Fees should reflect the market rate for beta, the alpha potential of the asset class, unique manager/product attributes and the overall probability of a favorable outcome.

We believe the largest misalignment between client advantage and active manager compensation occurs most often in U.S. Large Cap.

Institutional Strategies 10-Yr Annualized Excess Returns (%)
Top & Bottom Quartile Levels, Net of Fees

Mutual Funds 10-Yr Annualized Excess Returns (%)
Top & Bottom Quartile Levels, Net of Fees

Without the proper fee symmetry between the asset manager and asset owner, the relative value proposition during periods of outperformance may not be enough to offset periods of underperformance when you consider a high fixed fee in the context of the asset class — further adversely skewing the probability of winning for active investors.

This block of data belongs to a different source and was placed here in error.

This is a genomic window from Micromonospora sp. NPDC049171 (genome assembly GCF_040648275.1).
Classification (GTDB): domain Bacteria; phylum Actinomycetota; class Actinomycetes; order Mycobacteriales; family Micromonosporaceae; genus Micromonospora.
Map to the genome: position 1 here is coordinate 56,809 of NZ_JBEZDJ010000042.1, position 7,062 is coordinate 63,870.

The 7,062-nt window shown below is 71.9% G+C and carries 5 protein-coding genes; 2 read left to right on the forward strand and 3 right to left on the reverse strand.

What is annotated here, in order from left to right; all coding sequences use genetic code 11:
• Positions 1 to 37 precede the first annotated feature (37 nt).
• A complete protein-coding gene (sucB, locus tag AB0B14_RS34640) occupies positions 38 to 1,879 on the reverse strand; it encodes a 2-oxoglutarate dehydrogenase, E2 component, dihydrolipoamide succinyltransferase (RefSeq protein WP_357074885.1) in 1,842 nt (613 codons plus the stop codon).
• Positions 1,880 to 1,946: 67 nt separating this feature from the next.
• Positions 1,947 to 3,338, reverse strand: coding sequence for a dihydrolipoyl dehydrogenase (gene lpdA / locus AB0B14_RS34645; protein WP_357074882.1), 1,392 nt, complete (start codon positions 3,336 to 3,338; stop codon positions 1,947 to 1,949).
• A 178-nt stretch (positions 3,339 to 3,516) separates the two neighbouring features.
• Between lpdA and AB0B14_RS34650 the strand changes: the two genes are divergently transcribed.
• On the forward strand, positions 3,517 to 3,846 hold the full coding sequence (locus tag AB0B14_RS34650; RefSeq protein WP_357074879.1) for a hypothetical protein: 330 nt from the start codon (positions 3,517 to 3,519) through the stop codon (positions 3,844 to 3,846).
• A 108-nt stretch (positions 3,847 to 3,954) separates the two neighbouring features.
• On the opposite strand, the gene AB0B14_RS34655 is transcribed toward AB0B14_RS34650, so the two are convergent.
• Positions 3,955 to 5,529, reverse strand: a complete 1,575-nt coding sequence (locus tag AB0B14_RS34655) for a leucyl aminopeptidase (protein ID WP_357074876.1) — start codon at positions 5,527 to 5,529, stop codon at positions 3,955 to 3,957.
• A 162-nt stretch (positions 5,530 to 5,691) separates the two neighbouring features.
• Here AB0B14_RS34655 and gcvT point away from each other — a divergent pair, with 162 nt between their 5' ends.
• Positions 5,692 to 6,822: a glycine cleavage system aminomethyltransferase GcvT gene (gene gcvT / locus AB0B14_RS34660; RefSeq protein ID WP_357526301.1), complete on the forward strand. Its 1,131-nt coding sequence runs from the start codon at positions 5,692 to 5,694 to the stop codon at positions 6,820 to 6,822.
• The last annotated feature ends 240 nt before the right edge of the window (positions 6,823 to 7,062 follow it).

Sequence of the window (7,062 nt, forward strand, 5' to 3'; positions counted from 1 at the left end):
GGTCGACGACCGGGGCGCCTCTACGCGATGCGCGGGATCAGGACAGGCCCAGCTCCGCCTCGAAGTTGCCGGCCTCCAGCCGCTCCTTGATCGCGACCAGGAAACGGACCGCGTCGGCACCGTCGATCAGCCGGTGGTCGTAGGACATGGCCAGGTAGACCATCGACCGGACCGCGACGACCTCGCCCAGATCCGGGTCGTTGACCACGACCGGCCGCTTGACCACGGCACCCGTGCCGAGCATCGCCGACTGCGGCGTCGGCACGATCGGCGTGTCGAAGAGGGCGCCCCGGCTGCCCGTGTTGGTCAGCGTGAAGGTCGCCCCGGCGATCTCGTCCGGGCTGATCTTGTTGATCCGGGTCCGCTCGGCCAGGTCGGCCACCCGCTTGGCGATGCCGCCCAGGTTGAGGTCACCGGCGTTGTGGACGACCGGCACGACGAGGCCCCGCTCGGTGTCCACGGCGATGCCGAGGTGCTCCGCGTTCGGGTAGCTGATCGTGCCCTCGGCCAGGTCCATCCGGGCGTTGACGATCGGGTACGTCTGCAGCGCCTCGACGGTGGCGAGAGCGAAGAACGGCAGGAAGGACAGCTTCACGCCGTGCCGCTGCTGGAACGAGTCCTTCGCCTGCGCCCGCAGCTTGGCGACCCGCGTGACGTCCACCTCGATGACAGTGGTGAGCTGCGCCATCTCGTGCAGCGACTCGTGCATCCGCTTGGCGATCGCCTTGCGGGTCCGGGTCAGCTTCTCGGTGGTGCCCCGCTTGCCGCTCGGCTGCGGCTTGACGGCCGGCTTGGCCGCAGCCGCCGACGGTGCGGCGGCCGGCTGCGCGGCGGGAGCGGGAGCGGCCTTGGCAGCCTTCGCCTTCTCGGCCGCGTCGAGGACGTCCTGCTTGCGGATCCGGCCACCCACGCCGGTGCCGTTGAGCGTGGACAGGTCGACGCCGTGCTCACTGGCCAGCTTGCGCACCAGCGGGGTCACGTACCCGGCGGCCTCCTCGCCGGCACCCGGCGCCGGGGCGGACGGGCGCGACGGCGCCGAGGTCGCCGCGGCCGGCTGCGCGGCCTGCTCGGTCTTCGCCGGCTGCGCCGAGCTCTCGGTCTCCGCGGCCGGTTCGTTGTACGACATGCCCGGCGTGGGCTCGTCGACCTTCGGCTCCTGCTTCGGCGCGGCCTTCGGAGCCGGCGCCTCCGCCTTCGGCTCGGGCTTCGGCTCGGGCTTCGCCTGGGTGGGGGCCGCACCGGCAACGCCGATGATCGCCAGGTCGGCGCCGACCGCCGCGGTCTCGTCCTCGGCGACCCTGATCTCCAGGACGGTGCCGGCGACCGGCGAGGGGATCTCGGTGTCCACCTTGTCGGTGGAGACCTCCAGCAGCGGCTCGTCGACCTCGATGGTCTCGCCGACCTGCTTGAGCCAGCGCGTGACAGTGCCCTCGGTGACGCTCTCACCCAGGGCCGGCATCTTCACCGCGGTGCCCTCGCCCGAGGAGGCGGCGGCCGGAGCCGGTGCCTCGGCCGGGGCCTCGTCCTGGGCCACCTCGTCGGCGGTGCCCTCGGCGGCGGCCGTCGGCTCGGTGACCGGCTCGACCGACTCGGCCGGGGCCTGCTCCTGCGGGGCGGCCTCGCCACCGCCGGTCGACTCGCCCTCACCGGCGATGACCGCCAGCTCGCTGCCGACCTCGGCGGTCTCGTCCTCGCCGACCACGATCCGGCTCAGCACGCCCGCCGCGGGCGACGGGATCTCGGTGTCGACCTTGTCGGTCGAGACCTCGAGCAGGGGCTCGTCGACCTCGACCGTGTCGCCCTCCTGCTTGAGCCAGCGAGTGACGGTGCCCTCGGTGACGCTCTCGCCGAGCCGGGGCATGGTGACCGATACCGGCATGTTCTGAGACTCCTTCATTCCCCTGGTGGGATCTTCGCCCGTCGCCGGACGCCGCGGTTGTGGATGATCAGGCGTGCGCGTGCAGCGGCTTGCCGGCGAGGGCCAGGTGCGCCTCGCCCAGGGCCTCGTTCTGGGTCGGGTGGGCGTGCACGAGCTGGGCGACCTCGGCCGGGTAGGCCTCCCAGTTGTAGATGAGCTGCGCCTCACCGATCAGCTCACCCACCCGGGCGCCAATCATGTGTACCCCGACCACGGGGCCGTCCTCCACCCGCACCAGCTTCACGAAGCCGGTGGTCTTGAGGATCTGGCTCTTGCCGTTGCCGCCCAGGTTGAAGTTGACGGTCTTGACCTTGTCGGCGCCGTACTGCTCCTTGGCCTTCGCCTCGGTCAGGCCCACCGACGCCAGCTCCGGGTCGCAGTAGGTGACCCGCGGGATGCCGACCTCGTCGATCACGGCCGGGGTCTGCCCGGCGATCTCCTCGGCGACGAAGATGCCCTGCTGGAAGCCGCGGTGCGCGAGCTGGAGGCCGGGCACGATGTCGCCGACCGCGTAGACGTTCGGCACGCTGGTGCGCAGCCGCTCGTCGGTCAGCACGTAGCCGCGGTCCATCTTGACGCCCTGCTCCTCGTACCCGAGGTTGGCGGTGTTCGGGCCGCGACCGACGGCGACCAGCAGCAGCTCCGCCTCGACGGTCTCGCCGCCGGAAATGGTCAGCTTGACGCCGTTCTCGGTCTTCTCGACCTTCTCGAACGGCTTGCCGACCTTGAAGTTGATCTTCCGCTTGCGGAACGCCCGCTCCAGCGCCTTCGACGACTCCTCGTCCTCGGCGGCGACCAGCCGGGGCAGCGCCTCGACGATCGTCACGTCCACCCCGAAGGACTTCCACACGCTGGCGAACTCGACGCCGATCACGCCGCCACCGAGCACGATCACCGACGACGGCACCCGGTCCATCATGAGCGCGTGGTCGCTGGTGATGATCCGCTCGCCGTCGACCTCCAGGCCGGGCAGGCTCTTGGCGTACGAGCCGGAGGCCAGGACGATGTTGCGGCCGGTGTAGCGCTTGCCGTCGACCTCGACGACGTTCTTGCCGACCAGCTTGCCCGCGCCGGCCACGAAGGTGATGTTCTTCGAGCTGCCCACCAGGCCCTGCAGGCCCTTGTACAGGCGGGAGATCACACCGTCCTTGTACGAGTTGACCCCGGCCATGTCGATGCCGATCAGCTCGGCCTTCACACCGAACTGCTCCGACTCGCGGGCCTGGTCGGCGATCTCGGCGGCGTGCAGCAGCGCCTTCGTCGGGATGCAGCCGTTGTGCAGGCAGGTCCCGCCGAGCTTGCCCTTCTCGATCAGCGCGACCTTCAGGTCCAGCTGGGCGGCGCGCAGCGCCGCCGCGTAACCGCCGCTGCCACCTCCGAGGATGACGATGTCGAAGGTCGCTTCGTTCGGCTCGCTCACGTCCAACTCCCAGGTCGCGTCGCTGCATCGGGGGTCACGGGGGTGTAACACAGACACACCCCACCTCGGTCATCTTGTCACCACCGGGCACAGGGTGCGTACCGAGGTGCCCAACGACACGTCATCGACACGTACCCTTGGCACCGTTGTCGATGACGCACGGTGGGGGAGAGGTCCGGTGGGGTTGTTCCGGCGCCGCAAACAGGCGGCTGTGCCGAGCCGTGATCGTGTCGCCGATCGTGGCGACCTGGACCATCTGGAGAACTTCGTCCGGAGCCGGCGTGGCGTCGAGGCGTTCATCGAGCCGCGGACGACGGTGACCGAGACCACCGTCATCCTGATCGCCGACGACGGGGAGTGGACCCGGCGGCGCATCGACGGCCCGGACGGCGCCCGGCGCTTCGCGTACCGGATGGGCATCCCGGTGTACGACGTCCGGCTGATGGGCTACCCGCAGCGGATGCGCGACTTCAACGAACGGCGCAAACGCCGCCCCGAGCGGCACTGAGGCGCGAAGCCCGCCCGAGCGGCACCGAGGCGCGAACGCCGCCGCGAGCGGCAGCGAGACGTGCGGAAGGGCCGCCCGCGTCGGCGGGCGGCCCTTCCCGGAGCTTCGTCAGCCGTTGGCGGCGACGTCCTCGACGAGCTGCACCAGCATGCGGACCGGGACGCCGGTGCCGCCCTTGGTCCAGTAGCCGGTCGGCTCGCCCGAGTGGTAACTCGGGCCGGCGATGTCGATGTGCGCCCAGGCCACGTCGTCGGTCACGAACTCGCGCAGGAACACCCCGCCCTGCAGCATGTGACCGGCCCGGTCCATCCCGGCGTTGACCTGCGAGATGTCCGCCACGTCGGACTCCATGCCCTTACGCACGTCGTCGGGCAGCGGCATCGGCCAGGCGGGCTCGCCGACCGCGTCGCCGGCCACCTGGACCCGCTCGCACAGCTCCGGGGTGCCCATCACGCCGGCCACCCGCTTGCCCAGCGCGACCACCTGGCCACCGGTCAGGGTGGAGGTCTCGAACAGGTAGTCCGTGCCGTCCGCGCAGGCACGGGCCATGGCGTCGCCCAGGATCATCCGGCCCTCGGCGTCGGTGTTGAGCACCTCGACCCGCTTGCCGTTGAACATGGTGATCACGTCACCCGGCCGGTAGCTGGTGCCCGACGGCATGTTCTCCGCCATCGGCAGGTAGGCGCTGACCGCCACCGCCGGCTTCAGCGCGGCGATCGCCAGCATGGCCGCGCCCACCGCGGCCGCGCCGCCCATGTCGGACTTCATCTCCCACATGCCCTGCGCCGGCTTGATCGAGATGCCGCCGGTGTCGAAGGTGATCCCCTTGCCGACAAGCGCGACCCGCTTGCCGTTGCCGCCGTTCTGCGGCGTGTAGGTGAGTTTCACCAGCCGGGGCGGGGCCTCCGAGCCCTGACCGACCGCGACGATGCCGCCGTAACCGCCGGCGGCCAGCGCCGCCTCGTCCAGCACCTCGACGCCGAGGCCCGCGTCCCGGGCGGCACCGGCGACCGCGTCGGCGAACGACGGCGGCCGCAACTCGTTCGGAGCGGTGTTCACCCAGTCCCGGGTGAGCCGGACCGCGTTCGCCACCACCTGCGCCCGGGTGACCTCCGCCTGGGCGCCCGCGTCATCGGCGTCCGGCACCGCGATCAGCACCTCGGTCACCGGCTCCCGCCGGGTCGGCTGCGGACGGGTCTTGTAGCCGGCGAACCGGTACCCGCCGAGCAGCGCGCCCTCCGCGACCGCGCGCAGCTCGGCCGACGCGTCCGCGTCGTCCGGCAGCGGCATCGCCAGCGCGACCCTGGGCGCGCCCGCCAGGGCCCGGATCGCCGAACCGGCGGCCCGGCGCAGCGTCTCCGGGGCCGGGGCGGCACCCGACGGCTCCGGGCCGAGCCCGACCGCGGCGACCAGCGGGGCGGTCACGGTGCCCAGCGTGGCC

Applying sound reasoning, investors could potentially improve the probability of winning by aligning with a sensible fee structure that offers symmetry with a favorable outcome, combined with a high active share strategy, understanding that these are the two corollaries that truly impact the odds for investors.

While an extremely limited number of asset managers have experimented with Fulcrum Fees, we affirm that traditional Fulcrum Fees and other fee structures may not be best aligned for a traditional efficient asset class like U.S. Large Cap where beta is priced like a commodity and the true value of active management needs to be measured in relative risk-adjusted terms.

Learn more about our sensible fee structure that is better aligned for asset managers.

Westwood Sensible Fees™

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